|Publication number||US4160755 A|
|Application number||US 05/871,281|
|Publication date||Jul 10, 1979|
|Filing date||Jan 23, 1978|
|Priority date||Jan 23, 1978|
|Publication number||05871281, 871281, US 4160755 A, US 4160755A, US-A-4160755, US4160755 A, US4160755A|
|Inventors||Eui W. Choe, Marshall Tan, Robert M. Mininni|
|Original Assignee||Celanese Corporation|
|Export Citation||BiBTeX, EndNote, RefMan|
|Patent Citations (2), Non-Patent Citations (2), Referenced by (4), Classifications (11)|
|External Links: USPTO, USPTO Assignment, Espacenet|
It is known in the art to produce high modulus organic fibers from linear polymers, such as aramids or wholly aromatic polyesters. These polymers, which can be utilized in solution or in melt form, exhibit nematic mesophase properties. That is, in the phase intermediate the liquid and solid phases of the polymer, the molecules are arranged in parallel lines. As a result of this molecular arrangement, the fibers possess highly anisotropic mechanical properties which is reflected by their high strength in the direction of molecular orientation but poor strength in all other directions. As a result of this weakness, the fibers tend to shred easily and have poor abrasion resistance.
A different class of mesophase forming polymers have recently been developed. These polymers are described as "comb polymers" since they possess mesophase forming side chains branching off a conventional backbone. The interaction of these side chains causes the polymer to exhibit smectic rather than nematic properties which alleviates some of th problems discussed above by adding an additional degree of order.
One such polymer, polymethacryloyloxybenzoic acid, is described in the following articles: Amerik et al, "polymerization of p-Methacryloyloxybenzoic Acid in Mesomorphic and in Liquid States", J. Poly Sci., Part C., No. 23, pp. 231-238 (1968); Blumstein et al, "Polymerization of p-Methacryloyloxy Benzoic Acid With Liquid Crystalline Media", in Liquid Crystals 3, Part II, pp. 1075-1087 (Brown and Labes, Ed., Gordon and Breach Science Publishers, New York, N.Y., 1971); Blumstein et al, "Crystallinity and Order in Atactic Poly (acryloyloxybenzoic acid) and Poly (methacryloyloxybenzoic acid), Macromolecules, Vol. 9, No. 2, pp. 243-247 (March-April 1976); and Blumstein et al., "Oriented Polymer Growth in Thermotropic Mesophases", Macromolecules, Vol. 8, No. 1, pp. 73-76 (1975).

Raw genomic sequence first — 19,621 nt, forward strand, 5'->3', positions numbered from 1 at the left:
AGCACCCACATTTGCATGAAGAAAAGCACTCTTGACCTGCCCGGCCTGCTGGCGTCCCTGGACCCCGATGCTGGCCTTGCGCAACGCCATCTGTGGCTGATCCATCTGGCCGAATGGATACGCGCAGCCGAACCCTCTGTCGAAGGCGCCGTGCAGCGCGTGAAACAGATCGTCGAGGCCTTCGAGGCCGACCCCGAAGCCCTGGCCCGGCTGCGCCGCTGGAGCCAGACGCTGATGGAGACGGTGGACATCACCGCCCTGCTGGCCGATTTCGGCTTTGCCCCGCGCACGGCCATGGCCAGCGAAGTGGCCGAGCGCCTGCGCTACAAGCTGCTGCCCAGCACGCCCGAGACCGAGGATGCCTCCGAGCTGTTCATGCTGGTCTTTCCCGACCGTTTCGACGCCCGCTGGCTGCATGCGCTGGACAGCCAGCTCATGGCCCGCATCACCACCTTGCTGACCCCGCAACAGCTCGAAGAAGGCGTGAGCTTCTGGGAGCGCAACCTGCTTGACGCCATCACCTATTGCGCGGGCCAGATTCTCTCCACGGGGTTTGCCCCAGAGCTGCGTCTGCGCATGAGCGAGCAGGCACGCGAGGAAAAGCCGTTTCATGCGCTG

Unfortunately, the comb polymers are difficult to fashion into desired end products. For example, with the exception of ultra high molecular weight polymethacryloyloxybenzoic acid, the comb polymers yield an anisotropic melt which tends to decompose. While not all of the polymers decompose to the same extent, this feature makes it difficult to form end products from the polymer melt.
In commonly assigned U.S. Pat. application Ser. No. 871,282 filed concurrently herewith by Eui Won Choe entitled "Ultra-High Molecular Weight Polymethacryloyloxybenzoic Acid and Method of Preparation", there is described a polymer having a molecular weight corresponding to an inherent viscosity of at least about 1.0 when measured as a 0.2% solution in 2 N NaOH at 25° C. The method of preparation of this polymer is also described.
In commonly assigned U.S. Pat. application Ser. No. 871,280 filed concurrently herewith by Eui Won Choe, entitled "Polyacryloylaminobenzoic Acid, Polymethacryloylaminobenzoic Acid and Method of Preparation", there is described a polymer having a novel structure. The method of preparation of this polymer is also described.
The disclosures of each of the above two patent applications is hereby incorporated by reference.
The search has continued for improved processes for preparing anisotropic dopes which are useful in the production of fibers and films. This invention was made as a result of that search.
Accordingly, a general object of the present invention is to avoid or substantially alleviate the above problems of the prior art.
Another object of the present invention is to provide a novel, simple method of preparing an anisotropic dope from a select group of comb polymers.
A more specific object of the present invention is to prepare articles such as fibers and films from an anisotropic dope comprising a select group of comb polymers.
It is another object of the present invention to provide a method for preparing an anisotropic dope having a high solids content of a comb polymer.